White Paper: Deep Fakery

Posted on 1/7/20 in News

This white paper is an outcome of IPAM’s fall 2019 exploratory workshop, Deep Fakery: Mathematical, Cryptographic, Social, and Legal Perspectives.

Represented at the workshop were members of the mathematics, machine learning, cryptography, philosophy, social science, legal, and policy communities. Discussion at the workshop focused on the impact of deep fakery and how to respond to it. The opinions expressed in this white paper represent those of the individuals involved, and not of their organizations or of the Institute for Pure and Applied Mathematics.

“Deep fake” technology represents a substantial advance on earlier technologies of image, audio, and video manipulation like photoshopping. It emerged from the recent deep learning revolution, especially the development of generative adversarial networks. It enables the efficient, computer-assisted production of highly believable audio and video in which real people appear to be saying things they never said and doing things they never did.

The application of deep learning to audio and video synthesis is not exclusively harmful; beneficial use cases arise in artistic, scientific, or even therapeutic contexts. We therefore propose the term deep fakery for a specific socio-technical configuration in which deep fake technology is used for malicious or anti-social purposes.

More broadly, the term deep fakery includes any use of this technology to produce deceptive, apparently authentic representations, whether text, images, audio, video, or online profiles. The term therefore encompasses not only fabricated videos but also fabricated online actions.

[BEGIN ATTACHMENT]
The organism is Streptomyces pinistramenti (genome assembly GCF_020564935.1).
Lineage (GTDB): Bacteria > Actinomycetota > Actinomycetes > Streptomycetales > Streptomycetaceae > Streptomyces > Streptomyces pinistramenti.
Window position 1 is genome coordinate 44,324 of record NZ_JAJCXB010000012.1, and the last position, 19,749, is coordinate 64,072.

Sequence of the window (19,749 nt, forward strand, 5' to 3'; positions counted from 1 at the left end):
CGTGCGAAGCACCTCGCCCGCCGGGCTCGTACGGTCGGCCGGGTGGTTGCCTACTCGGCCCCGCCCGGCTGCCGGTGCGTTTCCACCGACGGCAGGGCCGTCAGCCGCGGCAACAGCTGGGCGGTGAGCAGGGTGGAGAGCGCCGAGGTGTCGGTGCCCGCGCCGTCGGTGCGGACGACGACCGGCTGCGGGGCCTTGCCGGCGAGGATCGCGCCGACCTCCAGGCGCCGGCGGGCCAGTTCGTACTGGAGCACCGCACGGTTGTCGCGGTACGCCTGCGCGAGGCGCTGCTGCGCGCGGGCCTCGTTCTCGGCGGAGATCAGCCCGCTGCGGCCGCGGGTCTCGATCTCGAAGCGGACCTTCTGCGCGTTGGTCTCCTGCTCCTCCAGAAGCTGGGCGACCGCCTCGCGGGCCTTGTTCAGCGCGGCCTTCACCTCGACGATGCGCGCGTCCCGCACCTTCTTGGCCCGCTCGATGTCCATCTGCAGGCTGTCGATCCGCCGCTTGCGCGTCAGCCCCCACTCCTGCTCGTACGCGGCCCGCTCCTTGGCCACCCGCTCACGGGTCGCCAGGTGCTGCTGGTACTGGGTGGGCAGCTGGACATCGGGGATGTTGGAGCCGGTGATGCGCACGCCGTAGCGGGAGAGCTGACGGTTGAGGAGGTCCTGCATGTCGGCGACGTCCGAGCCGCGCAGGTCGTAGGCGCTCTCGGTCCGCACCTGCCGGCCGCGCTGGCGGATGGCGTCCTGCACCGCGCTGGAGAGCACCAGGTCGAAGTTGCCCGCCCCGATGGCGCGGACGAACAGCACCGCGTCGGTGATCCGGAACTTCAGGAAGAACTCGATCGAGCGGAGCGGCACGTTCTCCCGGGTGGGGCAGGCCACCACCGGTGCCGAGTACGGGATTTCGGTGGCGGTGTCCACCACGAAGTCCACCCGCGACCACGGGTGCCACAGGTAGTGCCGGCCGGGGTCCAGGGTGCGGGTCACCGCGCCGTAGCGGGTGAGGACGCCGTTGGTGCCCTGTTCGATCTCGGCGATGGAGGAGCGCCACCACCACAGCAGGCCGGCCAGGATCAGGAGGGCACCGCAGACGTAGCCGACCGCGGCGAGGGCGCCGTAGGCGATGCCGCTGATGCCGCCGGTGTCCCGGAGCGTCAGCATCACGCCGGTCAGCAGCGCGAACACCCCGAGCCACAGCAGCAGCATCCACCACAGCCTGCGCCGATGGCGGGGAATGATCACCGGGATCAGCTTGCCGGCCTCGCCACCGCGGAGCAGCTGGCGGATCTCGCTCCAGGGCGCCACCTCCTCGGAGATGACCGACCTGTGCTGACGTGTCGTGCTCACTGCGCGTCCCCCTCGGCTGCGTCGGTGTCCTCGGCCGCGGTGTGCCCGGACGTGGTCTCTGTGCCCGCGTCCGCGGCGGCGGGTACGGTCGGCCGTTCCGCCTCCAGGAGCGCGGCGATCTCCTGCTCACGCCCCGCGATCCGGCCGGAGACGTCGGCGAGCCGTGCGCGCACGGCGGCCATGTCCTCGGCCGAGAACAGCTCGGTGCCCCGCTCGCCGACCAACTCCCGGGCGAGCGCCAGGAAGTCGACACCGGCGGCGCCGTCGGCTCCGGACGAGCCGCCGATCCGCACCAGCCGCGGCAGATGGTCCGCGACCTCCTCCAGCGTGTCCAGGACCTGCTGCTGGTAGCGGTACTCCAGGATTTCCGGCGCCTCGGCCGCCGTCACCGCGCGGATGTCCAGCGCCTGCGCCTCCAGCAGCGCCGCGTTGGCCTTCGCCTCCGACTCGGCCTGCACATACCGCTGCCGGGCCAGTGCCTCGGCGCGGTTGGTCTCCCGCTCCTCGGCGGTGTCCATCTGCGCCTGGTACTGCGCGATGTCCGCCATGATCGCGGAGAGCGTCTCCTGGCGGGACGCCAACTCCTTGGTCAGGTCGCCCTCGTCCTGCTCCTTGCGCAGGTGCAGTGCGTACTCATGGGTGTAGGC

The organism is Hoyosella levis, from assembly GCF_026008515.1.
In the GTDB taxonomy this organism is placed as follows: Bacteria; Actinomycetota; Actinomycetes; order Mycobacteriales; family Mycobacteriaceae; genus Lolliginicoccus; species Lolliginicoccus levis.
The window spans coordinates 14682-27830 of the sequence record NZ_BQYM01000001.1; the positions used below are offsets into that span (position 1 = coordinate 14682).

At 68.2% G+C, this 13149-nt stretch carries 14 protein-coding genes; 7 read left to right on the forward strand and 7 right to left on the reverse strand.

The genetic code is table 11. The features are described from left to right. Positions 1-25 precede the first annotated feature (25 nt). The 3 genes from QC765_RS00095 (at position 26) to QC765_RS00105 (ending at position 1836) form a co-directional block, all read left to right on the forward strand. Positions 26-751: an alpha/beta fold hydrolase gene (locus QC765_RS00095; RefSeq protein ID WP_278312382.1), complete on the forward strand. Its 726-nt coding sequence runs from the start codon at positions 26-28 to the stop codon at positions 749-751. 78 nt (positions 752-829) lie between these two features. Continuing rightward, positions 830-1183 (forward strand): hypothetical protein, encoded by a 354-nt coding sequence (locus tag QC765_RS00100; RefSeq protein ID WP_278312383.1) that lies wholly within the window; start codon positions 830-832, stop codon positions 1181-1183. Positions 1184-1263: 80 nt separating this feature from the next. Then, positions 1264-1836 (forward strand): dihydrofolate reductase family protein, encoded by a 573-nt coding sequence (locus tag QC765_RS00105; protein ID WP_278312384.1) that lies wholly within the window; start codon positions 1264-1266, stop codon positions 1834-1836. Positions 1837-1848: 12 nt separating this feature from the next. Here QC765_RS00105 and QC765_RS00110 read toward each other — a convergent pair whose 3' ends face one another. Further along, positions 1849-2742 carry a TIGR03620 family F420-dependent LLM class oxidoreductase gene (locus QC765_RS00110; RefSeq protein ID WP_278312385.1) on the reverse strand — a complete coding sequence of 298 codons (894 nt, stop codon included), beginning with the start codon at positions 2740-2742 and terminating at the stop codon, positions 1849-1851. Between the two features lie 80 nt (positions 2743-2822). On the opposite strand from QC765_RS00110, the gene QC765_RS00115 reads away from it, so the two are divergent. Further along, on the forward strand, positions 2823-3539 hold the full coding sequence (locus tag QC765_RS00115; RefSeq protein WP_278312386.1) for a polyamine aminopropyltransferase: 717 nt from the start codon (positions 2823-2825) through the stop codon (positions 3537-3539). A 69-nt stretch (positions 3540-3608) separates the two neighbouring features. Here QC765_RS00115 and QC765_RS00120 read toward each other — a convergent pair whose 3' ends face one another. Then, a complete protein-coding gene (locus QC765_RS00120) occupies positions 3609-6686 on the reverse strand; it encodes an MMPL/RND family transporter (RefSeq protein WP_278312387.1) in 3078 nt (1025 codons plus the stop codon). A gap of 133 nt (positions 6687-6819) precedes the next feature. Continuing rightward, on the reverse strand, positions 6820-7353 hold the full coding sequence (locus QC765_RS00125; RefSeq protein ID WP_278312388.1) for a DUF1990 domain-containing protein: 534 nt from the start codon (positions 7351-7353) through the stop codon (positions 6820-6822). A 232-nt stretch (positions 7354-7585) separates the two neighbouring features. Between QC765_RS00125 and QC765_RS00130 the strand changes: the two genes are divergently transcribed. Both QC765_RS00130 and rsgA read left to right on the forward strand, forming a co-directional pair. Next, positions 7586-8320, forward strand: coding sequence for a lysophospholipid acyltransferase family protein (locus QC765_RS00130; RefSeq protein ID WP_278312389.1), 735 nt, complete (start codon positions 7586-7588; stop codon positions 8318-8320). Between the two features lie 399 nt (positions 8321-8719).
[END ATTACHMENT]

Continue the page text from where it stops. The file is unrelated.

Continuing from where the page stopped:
Fundamentally, deep fakery is a technology of human augmentation that enhances our capacity to produce alternate realities and pass them off as real.

When referring to a specific instance of deep fakery, we will use the popular term “deep fake.” We emphasize, however, that we are only focusing on anti-social or malicious applications. The reader should parse “deep fake” as “malicious deep fake.”

Combating deep fakery will be an arms race. On the one side stand those who want to unmask malicious deep fakes and prevent their spread. On the other side are actors who want to make malicious deep fakes more difficult to detect and contain.

What is a reasonable goal in this battle? What would victory look like? And who should be involved?

By analogy with many societal problems, e.g. crime, we propose two goals:
(1) Reduce the incidence of deep fakery and the harms it causes to a manageable level; and
(2) Provide redress for individuals, groups, and organizations harmed by the persisting level of deep fakery, and contain the adverse societal impacts.

We emphasize at the outset that deep fakery is a socio-technical problem that cuts across many disciplines. As our workshop confirmed, it is not merely a challenge for the machine learning community. It demands a transdisciplinary research agenda with input from cryptographers, social scientists, and legal and policy experts.

We have organized this white paper into four sections: (1) A taxonomy of the harms caused by deep fakery; (2) an overview of incentives that affect deep fakery; (3) a catalogue of promising research directions needed in the battle against deep fakery; and (4) a brief action plan for researchers and policy-makers.

Read the full report.